New Jersey
    Likefoxes.
    You've received some strong valid advice here.
    1. Don't use the "smile" method.
    2. Find a PROPER teacher. (post a reply to the thread about where you live, etc. and perhaps someone here can help you find a good one.
    3. If you can't breathe right, a good embouchure only gets you so far.
    If you insist on doing it yourself, let me share something I learned only after I was accepted to music school asa performance major in trumpet after playing since the age of 10 with only maybe 15 lessons, and none of them from a real teacher.
    I wanted to be a scremer like Maynard. And I could play from G to G above high C easily. But my lower register suffered. I had this old guy assigned to me as my personal instructor at school. Long white hair falling all over. Looked alike a 5 ft. one stereotype of the early 20th century classical musician. He was old, old, old. And going slightly senile. But he still knew what he knew. He watched me in the first couple of weeks, realized I was on a limited track. Made me play more long note and lower register studies.
    Man, I was getting buzzing outside the moutnpiece on my lips, especially once I got fatigued. So here is what he taught me:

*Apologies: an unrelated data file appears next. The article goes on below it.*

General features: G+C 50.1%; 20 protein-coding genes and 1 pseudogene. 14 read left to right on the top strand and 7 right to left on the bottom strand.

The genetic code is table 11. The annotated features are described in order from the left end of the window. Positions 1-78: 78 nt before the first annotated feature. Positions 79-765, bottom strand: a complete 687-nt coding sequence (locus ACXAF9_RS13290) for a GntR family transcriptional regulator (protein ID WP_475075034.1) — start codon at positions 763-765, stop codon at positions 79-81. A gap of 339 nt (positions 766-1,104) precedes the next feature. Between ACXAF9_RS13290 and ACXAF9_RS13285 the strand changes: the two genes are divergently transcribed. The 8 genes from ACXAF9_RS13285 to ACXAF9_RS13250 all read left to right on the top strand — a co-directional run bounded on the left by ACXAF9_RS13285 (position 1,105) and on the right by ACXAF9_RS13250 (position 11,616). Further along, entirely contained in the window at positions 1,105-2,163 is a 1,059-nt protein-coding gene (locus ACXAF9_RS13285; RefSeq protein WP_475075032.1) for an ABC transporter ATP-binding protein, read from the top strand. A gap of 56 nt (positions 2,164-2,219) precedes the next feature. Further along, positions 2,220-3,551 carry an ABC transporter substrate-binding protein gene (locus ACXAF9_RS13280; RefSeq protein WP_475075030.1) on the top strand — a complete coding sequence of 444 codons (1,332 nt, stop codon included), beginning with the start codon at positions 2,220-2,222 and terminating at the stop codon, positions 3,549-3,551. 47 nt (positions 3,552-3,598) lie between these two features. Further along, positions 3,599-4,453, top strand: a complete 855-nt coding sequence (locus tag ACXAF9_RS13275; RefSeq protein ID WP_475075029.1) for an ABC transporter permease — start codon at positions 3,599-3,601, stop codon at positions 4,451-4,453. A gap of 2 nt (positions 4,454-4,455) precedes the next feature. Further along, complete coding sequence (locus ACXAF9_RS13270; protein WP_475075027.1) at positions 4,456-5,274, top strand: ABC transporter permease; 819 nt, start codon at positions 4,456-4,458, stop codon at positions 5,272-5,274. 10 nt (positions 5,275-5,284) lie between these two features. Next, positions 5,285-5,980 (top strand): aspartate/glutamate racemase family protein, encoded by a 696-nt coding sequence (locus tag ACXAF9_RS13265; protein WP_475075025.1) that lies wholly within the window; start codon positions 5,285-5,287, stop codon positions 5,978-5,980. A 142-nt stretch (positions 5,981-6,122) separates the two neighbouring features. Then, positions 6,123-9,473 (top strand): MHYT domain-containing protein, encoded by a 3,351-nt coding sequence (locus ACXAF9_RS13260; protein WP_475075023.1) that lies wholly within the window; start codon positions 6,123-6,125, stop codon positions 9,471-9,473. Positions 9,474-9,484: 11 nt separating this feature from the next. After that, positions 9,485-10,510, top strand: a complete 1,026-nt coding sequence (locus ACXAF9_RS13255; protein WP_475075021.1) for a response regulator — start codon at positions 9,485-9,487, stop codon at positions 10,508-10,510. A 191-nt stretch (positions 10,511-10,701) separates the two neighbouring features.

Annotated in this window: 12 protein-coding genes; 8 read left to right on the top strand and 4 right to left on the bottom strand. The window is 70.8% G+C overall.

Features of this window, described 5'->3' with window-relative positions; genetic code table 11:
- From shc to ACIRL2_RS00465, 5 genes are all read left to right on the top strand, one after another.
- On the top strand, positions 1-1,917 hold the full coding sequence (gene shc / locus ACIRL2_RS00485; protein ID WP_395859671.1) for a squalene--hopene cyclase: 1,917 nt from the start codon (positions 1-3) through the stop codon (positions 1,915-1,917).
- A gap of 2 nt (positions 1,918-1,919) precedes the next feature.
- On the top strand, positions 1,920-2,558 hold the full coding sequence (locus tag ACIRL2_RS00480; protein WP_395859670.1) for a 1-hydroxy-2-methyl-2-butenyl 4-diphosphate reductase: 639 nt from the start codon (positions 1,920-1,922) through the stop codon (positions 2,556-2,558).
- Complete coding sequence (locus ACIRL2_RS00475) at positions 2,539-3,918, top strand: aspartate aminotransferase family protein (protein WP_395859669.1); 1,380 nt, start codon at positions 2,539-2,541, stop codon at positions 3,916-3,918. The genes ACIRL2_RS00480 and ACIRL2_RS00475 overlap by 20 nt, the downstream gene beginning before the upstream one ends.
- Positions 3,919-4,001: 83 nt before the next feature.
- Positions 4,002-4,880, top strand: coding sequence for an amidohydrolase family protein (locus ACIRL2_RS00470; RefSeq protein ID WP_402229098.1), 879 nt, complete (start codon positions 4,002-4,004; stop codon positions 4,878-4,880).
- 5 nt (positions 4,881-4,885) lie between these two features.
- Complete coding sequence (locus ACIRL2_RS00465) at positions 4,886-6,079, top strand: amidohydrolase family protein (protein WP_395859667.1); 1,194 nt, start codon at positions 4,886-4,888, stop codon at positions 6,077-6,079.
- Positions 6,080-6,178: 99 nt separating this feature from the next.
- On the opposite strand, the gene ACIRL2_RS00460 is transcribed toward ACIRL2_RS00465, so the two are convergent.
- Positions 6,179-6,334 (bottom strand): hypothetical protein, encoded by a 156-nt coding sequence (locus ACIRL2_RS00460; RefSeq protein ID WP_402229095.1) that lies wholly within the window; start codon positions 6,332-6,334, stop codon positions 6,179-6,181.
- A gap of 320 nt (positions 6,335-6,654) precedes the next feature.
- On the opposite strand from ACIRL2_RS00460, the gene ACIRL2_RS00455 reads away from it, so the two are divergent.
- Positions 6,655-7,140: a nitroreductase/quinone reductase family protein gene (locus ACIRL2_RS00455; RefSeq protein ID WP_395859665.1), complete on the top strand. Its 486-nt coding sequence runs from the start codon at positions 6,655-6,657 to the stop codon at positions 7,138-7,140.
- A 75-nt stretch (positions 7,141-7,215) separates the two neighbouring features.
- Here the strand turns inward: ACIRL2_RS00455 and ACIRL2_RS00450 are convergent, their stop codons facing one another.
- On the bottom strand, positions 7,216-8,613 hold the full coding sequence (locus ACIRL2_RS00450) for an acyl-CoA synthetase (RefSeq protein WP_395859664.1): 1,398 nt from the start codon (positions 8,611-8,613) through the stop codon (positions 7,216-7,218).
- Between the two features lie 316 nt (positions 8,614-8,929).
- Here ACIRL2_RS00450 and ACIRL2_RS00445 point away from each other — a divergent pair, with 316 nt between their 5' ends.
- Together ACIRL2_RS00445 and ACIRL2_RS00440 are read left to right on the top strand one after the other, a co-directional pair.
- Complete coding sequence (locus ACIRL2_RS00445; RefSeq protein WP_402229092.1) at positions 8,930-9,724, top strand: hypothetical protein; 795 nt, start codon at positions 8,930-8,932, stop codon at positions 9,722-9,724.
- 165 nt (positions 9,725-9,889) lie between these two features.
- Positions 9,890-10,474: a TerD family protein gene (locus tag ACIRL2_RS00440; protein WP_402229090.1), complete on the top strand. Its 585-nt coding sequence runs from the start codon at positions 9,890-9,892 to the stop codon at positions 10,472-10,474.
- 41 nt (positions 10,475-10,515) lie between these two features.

1. Lighten up on the pressure against the lips transferred from arm to hand to horn. Don't mash your lip. (Train the lip muscles. If you want stronger arms lift weights, don't force the mouthpiece through your teeth.)
    2. When you start to feel the buzz, remove one hand, while attempting to keep the same amount of pressure with the remaining hand.
    3. Take one finger from the free hand and just barely apply pressure until the buzz stops while playing a sustained note.
    4. Concentrate on how that feels, and think about how to apply your mind to the muscle and close that gap without the finger there.
    5. Repeat and repeat whenever it happens, until your mind trains the muscles.
    This made a tremendous difference in the quality of my playing.
    Although I dropped out of music shool and went into business, that was the BEST advice I ever got. Then when I decided I wanted to get serious again after a 15 year lay-off from playing, remembering his advice helped me get my chops back faster than I would have if I'd never heard it.
     
  9. nordlandstrompet

    nordlandstrompet Forte User

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    hei oj
    Jeg fikk invitasjon fra Mick Hesse til dette seminaret. Har dessverre ikke mulighet til å reise, men er interessert i å kjøpe boken hans.

    OR